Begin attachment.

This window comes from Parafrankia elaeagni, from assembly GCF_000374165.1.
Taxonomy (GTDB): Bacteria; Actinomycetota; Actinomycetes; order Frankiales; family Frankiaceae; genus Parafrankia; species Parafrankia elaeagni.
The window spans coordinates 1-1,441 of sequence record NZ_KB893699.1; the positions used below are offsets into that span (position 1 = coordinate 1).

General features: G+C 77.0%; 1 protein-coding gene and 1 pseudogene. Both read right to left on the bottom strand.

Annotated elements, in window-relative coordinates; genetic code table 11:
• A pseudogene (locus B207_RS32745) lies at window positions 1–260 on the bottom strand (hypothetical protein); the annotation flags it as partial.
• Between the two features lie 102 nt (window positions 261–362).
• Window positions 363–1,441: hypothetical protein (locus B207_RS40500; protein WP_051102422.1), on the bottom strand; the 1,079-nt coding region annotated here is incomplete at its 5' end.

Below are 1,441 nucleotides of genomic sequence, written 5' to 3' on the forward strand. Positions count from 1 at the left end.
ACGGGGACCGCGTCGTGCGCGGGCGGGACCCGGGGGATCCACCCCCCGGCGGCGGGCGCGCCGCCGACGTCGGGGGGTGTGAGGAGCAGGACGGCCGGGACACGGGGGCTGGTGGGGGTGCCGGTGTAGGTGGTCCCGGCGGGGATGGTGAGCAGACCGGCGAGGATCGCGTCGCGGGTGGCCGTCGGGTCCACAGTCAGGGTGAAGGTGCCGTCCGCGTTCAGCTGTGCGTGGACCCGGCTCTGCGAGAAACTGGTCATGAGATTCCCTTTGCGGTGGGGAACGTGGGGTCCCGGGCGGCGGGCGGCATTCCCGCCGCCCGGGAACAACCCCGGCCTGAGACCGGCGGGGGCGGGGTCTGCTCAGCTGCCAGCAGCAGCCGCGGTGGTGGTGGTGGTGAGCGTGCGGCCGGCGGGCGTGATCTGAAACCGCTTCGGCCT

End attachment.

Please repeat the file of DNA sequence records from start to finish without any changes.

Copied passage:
This window comes from Parafrankia elaeagni, from assembly GCF_000374165.1.
Taxonomy (GTDB): Bacteria; Actinomycetota; Actinomycetes; order Frankiales; family Frankiaceae; genus Parafrankia; species Parafrankia elaeagni.
The window spans coordinates 1-1,441 of sequence record NZ_KB893699.1; the positions used below are offsets into that span (position 1 = coordinate 1).

General features: G+C 77.0%; 1 protein-coding gene and 1 pseudogene. Both read right to left on the bottom strand.

Annotated elements, in window-relative coordinates; genetic code table 11:
• A pseudogene (locus B207_RS32745) lies at window positions 1–260 on the bottom strand (hypothetical protein); the annotation flags it as partial.
• Between the two features lie 102 nt (window positions 261–362).
• Window positions 363–1,441: hypothetical protein (locus B207_RS40500; protein WP_051102422.1), on the bottom strand; the 1,079-nt coding region annotated here is incomplete at its 5' end.

Below are 1,441 nucleotides of genomic sequence, written 5' to 3' on the forward strand. Positions count from 1 at the left end.
ACGGGGACCGCGTCGTGCGCGGGCGGGACCCGGGGGATCCACCCCCCGGCGGCGGGCGCGCCGCCGACGTCGGGGGGTGTGAGGAGCAGGACGGCCGGGACACGGGGGCTGGTGGGGGTGCCGGTGTAGGTGGTCCCGGCGGGGATGGTGAGCAGACCGGCGAGGATCGCGTCGCGGGTGGCCGTCGGGTCCACAGTCAGGGTGAAGGTGCCGTCCGCGTTCAGCTGTGCGTGGACCCGGCTCTGCGAGAAACTGGTCATGAGATTCCCTTTGCGGTGGGGAACGTGGGGTCCCGGGCGGCGGGCGGCATTCCCGCCGCCCGGGAACAACCCCGGCCTGAGACCGGCGGGGGCGGGGTCTGCTCAGCTGCCAGCAGCAGCCGCGGTGGTGGTGGTGGTGAGCGTGCGGCCGGCGGGCGTGATCTGAAACCGCTTCGGCCT